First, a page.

One of my books says that you aren’t a true writer if you don’t feel a stabbing anxiety in your chest every time you look at a blank screen. I’m glad to know that I’m not the only one out there that goes through a minor panic attack while deciding which words are worthy enough to fill the vast whiteness confronting me. Ralph Keyes, the author of the aforementioned book, “The Courage to Write,” calls it “page fright.”
How does one break through this terror in order to produce a book? That question has yet to be answered (I’m not far enough into the book), but even when it is, there’s a good chance I won’t believe it. I’m sure that I’ll understand the argument’s logic, but belief is another realm entirely.
It’s discouraging, because I have so many ideas that I want to commit to paper. Who cares if the world reads them; I just want to write them. You may be thinking, “If you don’t plan on letting others read your personal work, then of what are you afraid?” Honestly, I’m afraid of letting myself down and losing myself in the process. Ever since third grade, when I wrote my very first poem, I’ve been dubbed a “writer” by my family. Later, it was my teachers who encouraged me to pursue writing. For my entire life, my identity has revolved around being a writer — so what if I try to write a novel and fail? What will become of my identity then?
I know that being a decent writer isn’t the only thing that defines me. I began to list within this post other things that I also consider to define me, and it turned into a huge overhaul of my “About Me” section — complete with pictures! So if you get bored, check it out, leave a comment, “like” the page; you know, all those things that validate my self-worth. (Kidding… maybe…)
Back to the topic at hand. I’m going to try reasoning through my problem, since I’m sure there are several invalid premises lingering around there somewhere:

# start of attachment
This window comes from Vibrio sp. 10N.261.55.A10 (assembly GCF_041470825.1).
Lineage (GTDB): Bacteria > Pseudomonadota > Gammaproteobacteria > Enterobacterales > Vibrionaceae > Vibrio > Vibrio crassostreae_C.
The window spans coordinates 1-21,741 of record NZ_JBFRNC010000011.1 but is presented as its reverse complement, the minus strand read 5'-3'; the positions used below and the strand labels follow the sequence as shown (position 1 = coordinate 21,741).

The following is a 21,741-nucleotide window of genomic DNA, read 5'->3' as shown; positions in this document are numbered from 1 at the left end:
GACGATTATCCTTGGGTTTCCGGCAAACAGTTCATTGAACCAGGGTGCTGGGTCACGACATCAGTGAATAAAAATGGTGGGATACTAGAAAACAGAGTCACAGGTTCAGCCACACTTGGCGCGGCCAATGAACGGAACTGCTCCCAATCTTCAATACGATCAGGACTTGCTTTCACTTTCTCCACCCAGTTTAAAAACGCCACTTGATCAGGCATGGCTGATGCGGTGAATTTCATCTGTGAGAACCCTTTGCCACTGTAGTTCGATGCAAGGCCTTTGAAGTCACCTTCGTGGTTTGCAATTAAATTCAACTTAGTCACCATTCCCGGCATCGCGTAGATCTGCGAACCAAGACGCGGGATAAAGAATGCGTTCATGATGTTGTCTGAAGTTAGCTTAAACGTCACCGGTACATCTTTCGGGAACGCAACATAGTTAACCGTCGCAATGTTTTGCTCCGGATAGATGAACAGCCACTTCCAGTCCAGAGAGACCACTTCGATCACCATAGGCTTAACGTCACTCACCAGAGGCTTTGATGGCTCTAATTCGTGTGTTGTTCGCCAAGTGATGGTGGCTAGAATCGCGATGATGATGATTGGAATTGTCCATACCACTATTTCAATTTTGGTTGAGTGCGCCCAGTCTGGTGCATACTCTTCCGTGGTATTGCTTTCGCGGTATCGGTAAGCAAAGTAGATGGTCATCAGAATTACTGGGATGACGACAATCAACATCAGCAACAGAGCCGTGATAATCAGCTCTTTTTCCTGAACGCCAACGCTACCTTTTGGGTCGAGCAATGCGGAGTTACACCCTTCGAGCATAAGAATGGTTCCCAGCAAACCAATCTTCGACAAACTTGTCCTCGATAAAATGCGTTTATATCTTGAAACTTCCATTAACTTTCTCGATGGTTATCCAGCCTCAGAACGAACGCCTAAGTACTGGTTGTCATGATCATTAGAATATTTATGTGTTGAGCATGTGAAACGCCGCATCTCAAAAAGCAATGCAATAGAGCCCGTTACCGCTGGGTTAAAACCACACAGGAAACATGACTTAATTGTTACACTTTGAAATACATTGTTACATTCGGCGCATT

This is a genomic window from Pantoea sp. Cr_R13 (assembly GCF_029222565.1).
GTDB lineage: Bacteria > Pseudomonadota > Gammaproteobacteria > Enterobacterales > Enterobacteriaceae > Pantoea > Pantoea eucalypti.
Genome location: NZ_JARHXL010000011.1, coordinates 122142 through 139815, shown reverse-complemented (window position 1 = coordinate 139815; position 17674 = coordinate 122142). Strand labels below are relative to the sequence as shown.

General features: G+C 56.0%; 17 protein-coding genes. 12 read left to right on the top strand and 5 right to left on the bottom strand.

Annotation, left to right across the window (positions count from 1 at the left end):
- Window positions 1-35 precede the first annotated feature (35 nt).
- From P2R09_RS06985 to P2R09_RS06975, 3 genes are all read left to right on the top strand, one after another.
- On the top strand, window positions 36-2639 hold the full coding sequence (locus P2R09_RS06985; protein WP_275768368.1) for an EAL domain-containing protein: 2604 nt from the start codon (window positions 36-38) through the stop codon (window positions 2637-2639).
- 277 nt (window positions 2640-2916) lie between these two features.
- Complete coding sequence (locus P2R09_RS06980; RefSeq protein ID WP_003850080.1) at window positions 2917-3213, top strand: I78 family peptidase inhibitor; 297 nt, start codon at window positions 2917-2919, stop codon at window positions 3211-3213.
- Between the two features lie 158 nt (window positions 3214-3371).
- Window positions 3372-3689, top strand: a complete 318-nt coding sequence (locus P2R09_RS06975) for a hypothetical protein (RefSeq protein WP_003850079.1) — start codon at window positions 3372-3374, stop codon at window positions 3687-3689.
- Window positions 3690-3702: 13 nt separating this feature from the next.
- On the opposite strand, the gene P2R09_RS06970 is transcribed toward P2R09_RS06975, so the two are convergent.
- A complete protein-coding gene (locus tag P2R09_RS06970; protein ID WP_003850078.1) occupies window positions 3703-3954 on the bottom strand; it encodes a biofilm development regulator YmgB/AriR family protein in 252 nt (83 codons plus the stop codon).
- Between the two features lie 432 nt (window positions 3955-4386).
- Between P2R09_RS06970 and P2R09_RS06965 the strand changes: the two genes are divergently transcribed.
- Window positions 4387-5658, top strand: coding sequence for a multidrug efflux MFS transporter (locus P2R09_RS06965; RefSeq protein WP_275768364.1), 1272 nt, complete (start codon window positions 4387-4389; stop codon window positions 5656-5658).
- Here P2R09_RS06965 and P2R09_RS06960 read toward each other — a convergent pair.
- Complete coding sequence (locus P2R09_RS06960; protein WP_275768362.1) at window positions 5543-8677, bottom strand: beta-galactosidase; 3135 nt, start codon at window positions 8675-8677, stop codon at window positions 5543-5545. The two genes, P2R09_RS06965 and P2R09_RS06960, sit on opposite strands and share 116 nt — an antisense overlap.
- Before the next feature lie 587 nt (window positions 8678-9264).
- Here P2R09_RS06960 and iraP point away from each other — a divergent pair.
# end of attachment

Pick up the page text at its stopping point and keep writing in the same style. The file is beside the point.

I’m never satisfied with anything I write, so it goes without saying that I won’t be satisfied with any work I produce for my book. If I’m unsatisfied with something I’ve written, yet let others read it, most of the time they praise my work. It would seem unlikely that every person who compliments my work is lying (just to make me feel good, which is what I’ve always been inclined to think). As such, at least some of my writing must be good, regardless of the dissatisfaction that I feel. I shouldn’t put so much weight on what I think since I’m always going to think it’s bad, unless told otherwise (I’m a sucker for external validation, a habit that I need to stop). Therefore, I have no reason to expect that my book will turn out unsatisfactory and should NOT listen to myself when it comes to self-evaluation, period.
TL;DR — I should not let my harsh self-critiques stop me from writing, since my judgement is often flawed.
With that settled, where do I begin? I have several ideas: a children’s book where the princess saves the kidnapped prince; a futuristic, post-apocalyptic novel that deals with a society that rediscovers technology; and last — but not least — my thought-provoking and tragic zombie tale, which I’ll be writing with my brother, since we came up with the idea together (it’s just going to be one research-intensive book).
At least I can blog without “page fright.” That’s a start.